Are you ever confused about those products (food or otherwise) that show the USDA Organic green label certification? Here is what I learned. To become "certified organic" means agricultural products are grown and processed per the USDA's national organic standards... then certified by USDA-accredited State and private certification organizations.
There is a specific process -- and a price tag -- to becoming certified.
Qualified inspectors conduct annual onsite inspections of organic operations, talking with operators and observing their production and processing practices to determine if they are in compliance with organic standards...
Who can display an organic label, and what are the rules that apply?
100% organic. Per the USDA standard, products carrying a "100% organic" label may contain only organically produced ingredients.
Organic. To be labeled "organic", 95% of the ingredients must be organically grown, and the remaining ones must come from non-organic ingredients that have been approved on the National List. These products can also display the USDA organic logo and/or the certifier's logo.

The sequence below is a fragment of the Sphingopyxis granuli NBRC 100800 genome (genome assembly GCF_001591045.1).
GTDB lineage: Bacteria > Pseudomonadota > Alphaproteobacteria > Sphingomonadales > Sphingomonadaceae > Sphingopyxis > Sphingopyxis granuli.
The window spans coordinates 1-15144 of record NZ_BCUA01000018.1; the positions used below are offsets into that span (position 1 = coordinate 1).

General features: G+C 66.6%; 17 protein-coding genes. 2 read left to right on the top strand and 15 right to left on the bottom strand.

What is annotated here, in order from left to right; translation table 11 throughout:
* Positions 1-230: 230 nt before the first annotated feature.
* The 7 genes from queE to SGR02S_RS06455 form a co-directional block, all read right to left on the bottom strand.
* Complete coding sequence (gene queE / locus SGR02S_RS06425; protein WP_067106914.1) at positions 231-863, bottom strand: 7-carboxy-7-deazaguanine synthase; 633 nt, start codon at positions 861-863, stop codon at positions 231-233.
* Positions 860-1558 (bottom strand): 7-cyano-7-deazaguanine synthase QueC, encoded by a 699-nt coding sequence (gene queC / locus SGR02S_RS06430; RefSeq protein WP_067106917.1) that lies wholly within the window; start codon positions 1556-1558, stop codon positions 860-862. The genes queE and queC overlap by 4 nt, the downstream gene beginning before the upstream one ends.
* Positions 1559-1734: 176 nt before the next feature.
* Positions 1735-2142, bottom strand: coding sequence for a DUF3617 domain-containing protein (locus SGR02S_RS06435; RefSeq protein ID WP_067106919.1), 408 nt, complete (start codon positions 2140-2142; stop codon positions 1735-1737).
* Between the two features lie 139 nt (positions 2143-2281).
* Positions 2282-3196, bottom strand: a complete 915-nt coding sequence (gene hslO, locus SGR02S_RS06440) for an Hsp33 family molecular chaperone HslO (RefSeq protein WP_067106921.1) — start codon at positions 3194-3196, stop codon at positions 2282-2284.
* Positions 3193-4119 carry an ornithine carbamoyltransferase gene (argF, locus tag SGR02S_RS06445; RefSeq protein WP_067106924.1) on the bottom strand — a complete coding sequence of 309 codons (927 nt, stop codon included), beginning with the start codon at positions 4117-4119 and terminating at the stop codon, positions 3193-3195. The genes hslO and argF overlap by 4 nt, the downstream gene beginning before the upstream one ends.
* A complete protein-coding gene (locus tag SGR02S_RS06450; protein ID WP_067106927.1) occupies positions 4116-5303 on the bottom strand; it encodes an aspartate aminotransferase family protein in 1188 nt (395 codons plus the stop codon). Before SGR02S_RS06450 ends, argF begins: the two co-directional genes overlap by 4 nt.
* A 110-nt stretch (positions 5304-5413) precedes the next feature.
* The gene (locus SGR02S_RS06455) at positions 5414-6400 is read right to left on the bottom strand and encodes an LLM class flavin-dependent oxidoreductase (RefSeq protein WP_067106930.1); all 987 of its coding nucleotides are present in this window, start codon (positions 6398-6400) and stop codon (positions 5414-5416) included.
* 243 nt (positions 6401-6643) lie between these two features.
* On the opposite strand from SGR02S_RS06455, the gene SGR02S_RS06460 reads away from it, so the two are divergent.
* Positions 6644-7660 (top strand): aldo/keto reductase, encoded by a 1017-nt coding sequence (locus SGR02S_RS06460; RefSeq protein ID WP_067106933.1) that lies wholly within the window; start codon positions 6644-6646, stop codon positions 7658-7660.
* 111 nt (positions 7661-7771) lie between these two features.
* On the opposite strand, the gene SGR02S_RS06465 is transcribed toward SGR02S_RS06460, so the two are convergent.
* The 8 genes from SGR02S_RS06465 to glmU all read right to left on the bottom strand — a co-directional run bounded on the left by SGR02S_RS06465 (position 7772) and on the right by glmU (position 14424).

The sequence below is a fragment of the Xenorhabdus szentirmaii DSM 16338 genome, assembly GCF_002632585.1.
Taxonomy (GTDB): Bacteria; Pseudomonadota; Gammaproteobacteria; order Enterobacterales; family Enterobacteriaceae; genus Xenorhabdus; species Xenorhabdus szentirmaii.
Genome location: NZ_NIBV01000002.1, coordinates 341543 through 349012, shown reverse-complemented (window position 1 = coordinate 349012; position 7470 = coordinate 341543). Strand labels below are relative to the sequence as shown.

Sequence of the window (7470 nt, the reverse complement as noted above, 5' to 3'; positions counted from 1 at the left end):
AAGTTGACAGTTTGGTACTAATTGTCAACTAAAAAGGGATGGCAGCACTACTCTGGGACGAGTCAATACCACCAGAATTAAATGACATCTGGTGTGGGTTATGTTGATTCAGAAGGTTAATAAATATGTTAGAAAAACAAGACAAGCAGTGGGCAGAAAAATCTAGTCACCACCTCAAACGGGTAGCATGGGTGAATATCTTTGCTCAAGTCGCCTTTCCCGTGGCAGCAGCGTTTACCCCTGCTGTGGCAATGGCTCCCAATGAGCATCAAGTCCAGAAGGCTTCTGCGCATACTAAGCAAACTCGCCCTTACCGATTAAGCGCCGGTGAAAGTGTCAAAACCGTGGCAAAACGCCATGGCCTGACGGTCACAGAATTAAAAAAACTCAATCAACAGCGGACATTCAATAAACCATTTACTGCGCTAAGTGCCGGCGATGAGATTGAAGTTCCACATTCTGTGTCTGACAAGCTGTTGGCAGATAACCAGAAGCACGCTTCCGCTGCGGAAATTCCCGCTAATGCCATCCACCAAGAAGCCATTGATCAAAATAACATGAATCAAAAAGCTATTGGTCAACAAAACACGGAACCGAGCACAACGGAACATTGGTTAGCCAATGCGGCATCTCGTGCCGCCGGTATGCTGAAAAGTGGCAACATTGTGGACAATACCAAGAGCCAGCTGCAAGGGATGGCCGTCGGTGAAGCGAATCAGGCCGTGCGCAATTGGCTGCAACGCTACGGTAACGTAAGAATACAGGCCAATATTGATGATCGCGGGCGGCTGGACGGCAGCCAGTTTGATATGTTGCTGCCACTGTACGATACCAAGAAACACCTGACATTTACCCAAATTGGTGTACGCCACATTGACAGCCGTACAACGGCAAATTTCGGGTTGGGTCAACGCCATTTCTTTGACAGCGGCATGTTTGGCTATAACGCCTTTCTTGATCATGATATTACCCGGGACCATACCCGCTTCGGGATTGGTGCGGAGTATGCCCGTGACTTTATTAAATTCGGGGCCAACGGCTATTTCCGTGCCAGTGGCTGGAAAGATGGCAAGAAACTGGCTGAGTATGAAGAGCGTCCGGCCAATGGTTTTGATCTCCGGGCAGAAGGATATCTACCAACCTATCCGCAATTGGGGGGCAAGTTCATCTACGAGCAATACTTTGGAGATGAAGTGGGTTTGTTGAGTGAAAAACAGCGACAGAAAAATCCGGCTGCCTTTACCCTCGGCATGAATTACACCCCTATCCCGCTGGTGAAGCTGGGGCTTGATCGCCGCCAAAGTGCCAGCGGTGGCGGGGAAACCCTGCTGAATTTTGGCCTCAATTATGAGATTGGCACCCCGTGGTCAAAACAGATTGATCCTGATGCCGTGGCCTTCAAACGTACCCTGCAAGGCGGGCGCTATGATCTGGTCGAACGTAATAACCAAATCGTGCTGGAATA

Made With Organic Ingredients. Must be made with at least 70% organic ingredients, three of which must be listed on the package. The remaining 30% of non-organic ingredients must be approved on the National List. These products may display the certifier's logo but not the USDA organic logo.
So next time you go out shopping for organic products make sure the green USDA organic label is displayed.
All user-generated information on this site is the opinion of its author only and is not a substitute for medical advice or treatment for any medical conditions. Members and guests are responsible for their own posts and the potential consequences of those posts detailed in our Terms of Service.